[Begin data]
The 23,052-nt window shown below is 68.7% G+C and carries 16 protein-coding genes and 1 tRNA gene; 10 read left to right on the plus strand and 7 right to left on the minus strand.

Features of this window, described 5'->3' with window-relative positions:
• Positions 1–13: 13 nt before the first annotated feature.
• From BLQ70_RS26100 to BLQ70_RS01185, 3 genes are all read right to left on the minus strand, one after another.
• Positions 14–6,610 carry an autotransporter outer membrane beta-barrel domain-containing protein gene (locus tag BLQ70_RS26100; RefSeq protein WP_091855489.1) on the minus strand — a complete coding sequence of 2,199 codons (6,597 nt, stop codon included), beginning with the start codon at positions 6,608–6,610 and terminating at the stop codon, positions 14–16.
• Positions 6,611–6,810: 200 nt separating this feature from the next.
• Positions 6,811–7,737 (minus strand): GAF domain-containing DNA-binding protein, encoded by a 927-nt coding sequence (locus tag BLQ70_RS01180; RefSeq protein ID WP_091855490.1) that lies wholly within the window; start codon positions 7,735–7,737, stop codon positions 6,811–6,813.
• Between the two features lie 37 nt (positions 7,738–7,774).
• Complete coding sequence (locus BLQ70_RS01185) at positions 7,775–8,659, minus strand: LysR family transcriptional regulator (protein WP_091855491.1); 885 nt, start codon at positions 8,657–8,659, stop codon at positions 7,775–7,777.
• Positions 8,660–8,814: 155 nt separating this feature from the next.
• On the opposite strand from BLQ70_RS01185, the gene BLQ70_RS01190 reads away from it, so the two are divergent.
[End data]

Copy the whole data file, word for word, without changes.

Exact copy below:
The 23,052-nt window shown below is 68.7% G+C and carries 16 protein-coding genes and 1 tRNA gene; 10 read left to right on the plus strand and 7 right to left on the minus strand.

Features of this window, described 5'->3' with window-relative positions:
• Positions 1–13: 13 nt before the first annotated feature.
• From BLQ70_RS26100 to BLQ70_RS01185, 3 genes are all read right to left on the minus strand, one after another.
• Positions 14–6,610 carry an autotransporter outer membrane beta-barrel domain-containing protein gene (locus tag BLQ70_RS26100; RefSeq protein WP_091855489.1) on the minus strand — a complete coding sequence of 2,199 codons (6,597 nt, stop codon included), beginning with the start codon at positions 6,608–6,610 and terminating at the stop codon, positions 14–16.
• Positions 6,611–6,810: 200 nt separating this feature from the next.
• Positions 6,811–7,737 (minus strand): GAF domain-containing DNA-binding protein, encoded by a 927-nt coding sequence (locus tag BLQ70_RS01180; RefSeq protein ID WP_091855490.1) that lies wholly within the window; start codon positions 7,735–7,737, stop codon positions 6,811–6,813.
• Between the two features lie 37 nt (positions 7,738–7,774).
• Complete coding sequence (locus BLQ70_RS01185) at positions 7,775–8,659, minus strand: LysR family transcriptional regulator (protein WP_091855491.1); 885 nt, start codon at positions 8,657–8,659, stop codon at positions 7,775–7,777.
• Positions 8,660–8,814: 155 nt separating this feature from the next.
• On the opposite strand from BLQ70_RS01185, the gene BLQ70_RS01190 reads away from it, so the two are divergent.